Very informative Al--great post. I'm not a programmer by any stretch of the imagination but I have wondered why programmers don't incorporate virus protection as an embed to the programs they write. (NOTE: Maybe they do but I'm not aware of it.) We depend upon external programs; i.e. Norton, AVG, Symantec, McAfee, etc. to provide protection but these are not always effective and must be upgraded frequently, sometimes weekly. Also, are there any programs that will interrogate the IP address of the hacker or sender? Again, very informative.
I'm surprised there hasn't been more traffic on this post. Perhaps that's an indication of the problem. As the post suggests, security must be structure, not veneer. The notion of a security patch is akin to the notion that you can fix a leak in the basement with a bit of caulking.
As the old saying goes 'it's all fun until someone loses an eye'. Even when a control system performs as intended, there's some chance of safety failures. However, a system cannot be considered safe unless it is rendered immune to external influences yet most integrators and users feel comfortable with a poorly thought out Maginot line of defence. In general, integrators and, worse, control system component suppliers (hardware and software) prefer to be agnostic to security issues expecting someone else to somehow provide an adequate defence - this has got to change. Many are the times I've sat through a presentation for an object/tag oriented controls package where the entire emphasis is on how easy it is to 'see' data and how easy it is to implement changes; so often, object manipulation is devoid of any semblance of change management or even basic validation of parameters: can you configure an unstable condition on a servo axis (what's stopping you)? Can you do it while the equipment is running? How much basic authentication is required?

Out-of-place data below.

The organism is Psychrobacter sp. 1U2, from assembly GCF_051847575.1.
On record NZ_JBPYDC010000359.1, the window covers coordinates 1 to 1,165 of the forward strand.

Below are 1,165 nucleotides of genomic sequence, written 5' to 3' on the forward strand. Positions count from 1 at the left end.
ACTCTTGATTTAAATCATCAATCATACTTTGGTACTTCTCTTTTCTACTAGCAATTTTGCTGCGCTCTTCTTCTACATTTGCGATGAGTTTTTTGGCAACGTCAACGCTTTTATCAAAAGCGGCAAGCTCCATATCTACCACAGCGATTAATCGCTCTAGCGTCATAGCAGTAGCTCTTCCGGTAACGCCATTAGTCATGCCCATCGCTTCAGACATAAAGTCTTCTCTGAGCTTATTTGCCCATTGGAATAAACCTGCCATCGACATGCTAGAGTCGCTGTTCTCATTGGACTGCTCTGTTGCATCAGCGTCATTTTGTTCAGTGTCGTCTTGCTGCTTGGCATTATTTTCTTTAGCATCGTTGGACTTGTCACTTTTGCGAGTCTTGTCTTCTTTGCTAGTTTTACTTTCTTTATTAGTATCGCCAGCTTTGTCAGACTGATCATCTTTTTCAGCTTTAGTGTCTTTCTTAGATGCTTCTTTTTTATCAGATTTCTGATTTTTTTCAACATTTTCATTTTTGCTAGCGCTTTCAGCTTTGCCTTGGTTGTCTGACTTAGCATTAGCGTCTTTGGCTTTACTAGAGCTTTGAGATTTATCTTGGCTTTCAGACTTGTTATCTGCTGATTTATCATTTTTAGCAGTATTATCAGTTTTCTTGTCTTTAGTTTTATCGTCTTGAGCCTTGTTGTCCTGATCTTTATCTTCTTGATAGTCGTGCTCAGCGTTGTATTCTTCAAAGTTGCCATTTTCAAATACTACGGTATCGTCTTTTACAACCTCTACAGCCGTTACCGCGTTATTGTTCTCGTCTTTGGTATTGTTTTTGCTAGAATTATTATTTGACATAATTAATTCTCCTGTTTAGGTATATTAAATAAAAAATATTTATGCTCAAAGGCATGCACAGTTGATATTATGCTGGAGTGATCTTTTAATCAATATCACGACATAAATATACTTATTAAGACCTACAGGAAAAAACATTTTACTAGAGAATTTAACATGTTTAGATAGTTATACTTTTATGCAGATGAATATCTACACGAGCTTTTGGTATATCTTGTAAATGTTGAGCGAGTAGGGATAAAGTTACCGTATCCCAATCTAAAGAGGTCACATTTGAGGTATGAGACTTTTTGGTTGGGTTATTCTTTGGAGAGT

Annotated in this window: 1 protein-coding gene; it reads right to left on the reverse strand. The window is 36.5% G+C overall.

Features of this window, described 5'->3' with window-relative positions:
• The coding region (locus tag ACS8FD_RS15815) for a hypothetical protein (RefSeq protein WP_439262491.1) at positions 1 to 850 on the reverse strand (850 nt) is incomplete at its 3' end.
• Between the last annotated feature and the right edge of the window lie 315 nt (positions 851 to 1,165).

Are they robots or androids? We're not exactly sure. Each talking, gesturing Geminoid looks exactly like a real individual, starting with their creator, professor Hiroshi Ishiguro of Osaka University in Japan.
For industrial control applications, or even a simple assembly line, that machine can go almost 24/7 without a break. But what happens when the task is a little more complex? That’s where the “smart” machine would come in. The smart machine is one that has some simple (or complex in some cases) processing capability to be able to adapt to changing conditions. Such machines are suited for a host of applications, including automotive, aerospace, defense, medical, computers and electronics, telecommunications, consumer goods, and so on. This discussion will examine what’s possible with smart machines, and what tradeoffs need to be made to implement such a solution.